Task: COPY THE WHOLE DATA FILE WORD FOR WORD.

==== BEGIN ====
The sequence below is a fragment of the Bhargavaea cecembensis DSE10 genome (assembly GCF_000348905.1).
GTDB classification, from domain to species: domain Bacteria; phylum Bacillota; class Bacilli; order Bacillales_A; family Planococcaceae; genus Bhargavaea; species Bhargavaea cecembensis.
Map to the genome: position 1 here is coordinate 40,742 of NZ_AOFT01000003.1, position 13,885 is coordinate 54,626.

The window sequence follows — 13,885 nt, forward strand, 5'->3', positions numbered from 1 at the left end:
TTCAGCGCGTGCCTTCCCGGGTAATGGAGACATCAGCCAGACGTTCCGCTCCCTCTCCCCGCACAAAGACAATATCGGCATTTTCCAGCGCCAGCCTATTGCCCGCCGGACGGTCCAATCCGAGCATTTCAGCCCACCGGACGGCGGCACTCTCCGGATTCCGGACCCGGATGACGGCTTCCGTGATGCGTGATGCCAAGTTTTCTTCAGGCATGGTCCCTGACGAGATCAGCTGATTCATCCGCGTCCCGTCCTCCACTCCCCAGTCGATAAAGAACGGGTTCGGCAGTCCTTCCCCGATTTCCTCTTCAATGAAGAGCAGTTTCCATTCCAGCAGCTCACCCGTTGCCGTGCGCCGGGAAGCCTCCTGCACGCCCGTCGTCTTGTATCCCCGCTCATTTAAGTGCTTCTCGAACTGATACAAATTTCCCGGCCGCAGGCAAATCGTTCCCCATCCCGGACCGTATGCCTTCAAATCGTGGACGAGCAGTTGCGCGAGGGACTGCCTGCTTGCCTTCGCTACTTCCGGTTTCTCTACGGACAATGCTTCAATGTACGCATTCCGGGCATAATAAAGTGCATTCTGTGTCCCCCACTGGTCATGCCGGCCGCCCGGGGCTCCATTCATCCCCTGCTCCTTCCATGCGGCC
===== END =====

The sequence below is a fragment of the Bhargavaea cecembensis DSE10 genome (assembly GCF_000348905.1).
GTDB classification, from domain to species: domain Bacteria; phylum Bacillota; class Bacilli; order Bacillales_A; family Planococcaceae; genus Bhargavaea; species Bhargavaea cecembensis.
Map to the genome: position 1 here is coordinate 40,742 of NZ_AOFT01000003.1, position 13,885 is coordinate 54,626.

The window sequence follows — 13,885 nt, forward strand, 5'->3', positions numbered from 1 at the left end:
TTCAGCGCGTGCCTTCCCGGGTAATGGAGACATCAGCCAGACGTTCCGCTCCCTCTCCCCGCACAAAGACAATATCGGCATTTTCCAGCGCCAGCCTATTGCCCGCCGGACGGTCCAATCCGAGCATTTCAGCCCACCGGACGGCGGCACTCTCCGGATTCCGGACCCGGATGACGGCTTCCGTGATGCGTGATGCCAAGTTTTCTTCAGGCATGGTCCCTGACGAGATCAGCTGATTCATCCGCGTCCCGTCCTCCACTCCCCAGTCGATAAAGAACGGGTTCGGCAGTCCTTCCCCGATTTCCTCTTCAATGAAGAGCAGTTTCCATTCCAGCAGCTCACCCGTTGCCGTGCGCCGGGAAGCCTCCTGCACGCCCGTCGTCTTGTATCCCCGCTCATTTAAGTGCTTCTCGAACTGATACAAATTTCCCGGCCGCAGGCAAATCGTTCCCCATCCCGGACCGTATGCCTTCAAATCGTGGACGAGCAGTTGCGCGAGGGACTGCCTGCTTGCCTTCGCTACTTCCGGTTTCTCTACGGACAATGCTTCAATGTACGCATTCCGGGCATAATAAAGTGCATTCTGTGTCCCCCACTGGTCATGCCGGCCGCCCGGGGCTCCATTCATCCCCTGCTCCTTCCATGCGGCC